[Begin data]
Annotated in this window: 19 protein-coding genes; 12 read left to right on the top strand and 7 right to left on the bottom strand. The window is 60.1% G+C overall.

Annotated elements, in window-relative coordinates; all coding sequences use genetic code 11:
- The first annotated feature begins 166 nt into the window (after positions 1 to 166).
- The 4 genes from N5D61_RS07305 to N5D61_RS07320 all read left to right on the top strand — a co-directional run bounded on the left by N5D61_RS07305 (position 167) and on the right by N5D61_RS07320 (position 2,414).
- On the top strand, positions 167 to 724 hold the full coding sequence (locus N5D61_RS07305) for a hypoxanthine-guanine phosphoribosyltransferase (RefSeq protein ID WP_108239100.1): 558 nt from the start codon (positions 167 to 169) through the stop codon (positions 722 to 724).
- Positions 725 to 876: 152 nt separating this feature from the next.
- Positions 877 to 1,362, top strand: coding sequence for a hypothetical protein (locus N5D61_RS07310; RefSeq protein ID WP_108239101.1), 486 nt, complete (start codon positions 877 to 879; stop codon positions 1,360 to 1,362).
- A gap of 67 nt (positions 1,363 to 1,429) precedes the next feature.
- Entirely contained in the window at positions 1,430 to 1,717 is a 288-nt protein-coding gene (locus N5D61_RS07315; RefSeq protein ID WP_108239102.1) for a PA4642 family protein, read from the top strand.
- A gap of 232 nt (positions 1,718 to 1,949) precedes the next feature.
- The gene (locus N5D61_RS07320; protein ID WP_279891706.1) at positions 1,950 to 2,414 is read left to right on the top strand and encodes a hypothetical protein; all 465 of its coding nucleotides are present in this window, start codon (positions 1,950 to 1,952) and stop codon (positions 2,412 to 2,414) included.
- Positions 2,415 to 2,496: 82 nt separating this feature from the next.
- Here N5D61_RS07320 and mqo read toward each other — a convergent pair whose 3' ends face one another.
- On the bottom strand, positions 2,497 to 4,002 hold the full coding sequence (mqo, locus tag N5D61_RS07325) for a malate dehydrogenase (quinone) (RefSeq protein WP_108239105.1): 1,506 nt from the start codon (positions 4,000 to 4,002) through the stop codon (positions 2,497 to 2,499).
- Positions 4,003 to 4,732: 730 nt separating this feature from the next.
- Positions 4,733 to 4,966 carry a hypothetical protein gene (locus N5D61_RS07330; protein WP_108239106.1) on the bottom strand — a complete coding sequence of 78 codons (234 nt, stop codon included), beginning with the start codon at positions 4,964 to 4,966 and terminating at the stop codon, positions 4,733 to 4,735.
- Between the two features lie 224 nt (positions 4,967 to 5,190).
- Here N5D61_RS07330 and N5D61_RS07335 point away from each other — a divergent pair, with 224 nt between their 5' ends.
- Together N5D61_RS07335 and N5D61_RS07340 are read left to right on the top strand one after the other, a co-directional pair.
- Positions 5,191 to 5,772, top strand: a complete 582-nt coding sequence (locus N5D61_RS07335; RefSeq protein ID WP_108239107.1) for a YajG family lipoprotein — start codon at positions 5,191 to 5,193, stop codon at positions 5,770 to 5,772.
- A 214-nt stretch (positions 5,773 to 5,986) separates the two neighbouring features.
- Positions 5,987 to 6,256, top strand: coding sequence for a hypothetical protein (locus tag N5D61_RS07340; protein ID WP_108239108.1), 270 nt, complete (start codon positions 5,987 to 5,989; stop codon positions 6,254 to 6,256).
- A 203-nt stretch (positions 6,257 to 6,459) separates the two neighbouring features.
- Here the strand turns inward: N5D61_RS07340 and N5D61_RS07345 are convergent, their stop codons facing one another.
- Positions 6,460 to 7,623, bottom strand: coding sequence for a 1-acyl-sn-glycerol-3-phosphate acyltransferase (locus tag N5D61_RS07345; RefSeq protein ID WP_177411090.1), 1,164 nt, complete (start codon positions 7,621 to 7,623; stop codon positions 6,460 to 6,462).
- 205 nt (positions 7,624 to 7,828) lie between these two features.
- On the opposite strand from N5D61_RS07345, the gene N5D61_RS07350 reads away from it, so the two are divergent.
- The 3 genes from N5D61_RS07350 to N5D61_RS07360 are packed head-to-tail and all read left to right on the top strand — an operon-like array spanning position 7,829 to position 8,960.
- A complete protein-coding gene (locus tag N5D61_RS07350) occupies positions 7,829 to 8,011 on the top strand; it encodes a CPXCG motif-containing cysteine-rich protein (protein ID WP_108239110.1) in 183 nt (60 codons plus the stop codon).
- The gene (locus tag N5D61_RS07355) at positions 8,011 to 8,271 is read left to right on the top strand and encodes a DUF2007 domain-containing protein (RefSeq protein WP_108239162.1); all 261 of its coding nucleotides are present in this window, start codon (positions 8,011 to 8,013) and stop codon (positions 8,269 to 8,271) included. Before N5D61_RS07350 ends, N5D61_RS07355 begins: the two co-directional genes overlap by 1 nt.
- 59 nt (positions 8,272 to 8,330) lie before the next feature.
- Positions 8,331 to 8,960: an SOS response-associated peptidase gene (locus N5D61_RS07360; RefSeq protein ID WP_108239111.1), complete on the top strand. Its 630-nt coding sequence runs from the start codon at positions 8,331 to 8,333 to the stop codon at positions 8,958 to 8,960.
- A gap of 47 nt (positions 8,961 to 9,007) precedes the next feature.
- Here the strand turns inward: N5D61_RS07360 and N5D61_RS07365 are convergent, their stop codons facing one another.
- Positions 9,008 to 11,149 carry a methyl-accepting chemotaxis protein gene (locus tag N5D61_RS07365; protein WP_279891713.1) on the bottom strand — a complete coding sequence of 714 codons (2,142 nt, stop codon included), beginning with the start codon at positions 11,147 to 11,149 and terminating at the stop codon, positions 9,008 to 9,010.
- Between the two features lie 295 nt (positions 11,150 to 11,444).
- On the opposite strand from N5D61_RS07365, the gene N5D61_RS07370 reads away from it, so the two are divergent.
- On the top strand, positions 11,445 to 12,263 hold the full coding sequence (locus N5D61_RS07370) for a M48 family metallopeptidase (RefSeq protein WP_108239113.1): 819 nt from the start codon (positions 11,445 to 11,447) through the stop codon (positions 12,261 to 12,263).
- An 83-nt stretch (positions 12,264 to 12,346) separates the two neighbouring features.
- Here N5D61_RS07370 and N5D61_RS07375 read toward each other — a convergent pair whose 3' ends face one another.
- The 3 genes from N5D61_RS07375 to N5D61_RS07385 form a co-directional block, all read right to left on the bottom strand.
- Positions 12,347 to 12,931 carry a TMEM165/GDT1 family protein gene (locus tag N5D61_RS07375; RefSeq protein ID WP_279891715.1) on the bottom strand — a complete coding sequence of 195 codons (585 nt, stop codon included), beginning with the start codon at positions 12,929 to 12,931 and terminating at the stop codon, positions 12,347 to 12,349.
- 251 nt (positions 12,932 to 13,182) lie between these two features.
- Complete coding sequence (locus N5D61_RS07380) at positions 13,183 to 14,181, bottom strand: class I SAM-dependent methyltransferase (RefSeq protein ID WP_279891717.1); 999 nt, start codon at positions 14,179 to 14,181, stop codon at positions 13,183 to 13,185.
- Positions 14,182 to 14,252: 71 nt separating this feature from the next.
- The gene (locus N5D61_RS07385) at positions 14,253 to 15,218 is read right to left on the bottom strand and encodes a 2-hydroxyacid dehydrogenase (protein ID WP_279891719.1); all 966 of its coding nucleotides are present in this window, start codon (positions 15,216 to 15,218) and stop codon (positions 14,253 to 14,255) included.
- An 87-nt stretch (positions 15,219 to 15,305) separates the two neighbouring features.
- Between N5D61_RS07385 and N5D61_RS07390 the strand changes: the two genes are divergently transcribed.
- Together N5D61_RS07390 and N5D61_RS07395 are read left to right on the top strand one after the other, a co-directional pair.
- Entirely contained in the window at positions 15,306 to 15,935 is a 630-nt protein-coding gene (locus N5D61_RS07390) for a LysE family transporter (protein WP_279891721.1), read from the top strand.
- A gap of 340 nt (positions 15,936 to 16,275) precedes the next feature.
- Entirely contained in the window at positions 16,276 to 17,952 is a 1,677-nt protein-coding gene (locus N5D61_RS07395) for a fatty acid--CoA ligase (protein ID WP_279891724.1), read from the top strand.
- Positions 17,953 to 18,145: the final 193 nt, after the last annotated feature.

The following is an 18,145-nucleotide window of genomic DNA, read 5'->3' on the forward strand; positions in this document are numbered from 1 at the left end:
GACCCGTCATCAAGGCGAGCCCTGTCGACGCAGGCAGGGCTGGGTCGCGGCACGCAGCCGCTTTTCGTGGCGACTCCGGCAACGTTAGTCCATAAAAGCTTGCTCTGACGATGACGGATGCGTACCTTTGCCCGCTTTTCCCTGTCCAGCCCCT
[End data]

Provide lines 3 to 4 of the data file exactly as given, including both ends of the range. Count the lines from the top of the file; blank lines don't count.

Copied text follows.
- The first annotated feature begins 166 nt into the window (after positions 1 to 166).
- The 4 genes from N5D61_RS07305 to N5D61_RS07320 all read left to right on the top strand — a co-directional run bounded on the left by N5D61_RS07305 (position 167) and on the right by N5D61_RS07320 (position 2,414).